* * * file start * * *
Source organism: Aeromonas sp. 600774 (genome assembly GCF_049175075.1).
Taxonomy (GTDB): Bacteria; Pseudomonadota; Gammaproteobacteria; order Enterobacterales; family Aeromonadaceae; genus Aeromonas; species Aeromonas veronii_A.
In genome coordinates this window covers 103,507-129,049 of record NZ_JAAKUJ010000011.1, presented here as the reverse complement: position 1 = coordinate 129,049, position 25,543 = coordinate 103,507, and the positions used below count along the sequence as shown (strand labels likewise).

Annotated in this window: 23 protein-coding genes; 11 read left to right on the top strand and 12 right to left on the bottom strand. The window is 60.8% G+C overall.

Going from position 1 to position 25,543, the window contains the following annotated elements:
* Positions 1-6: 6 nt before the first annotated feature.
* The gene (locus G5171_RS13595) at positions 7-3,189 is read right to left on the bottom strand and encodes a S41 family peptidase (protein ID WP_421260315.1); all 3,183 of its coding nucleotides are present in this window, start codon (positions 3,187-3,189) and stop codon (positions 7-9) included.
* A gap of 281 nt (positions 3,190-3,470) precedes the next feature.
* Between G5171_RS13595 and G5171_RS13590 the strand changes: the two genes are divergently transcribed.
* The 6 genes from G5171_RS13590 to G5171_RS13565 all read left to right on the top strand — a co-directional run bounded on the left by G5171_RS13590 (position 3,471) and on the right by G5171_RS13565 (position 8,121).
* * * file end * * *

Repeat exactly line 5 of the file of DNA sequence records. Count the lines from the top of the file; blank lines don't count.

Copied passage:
Going from position 1 to position 25,543, the window contains the following annotated elements: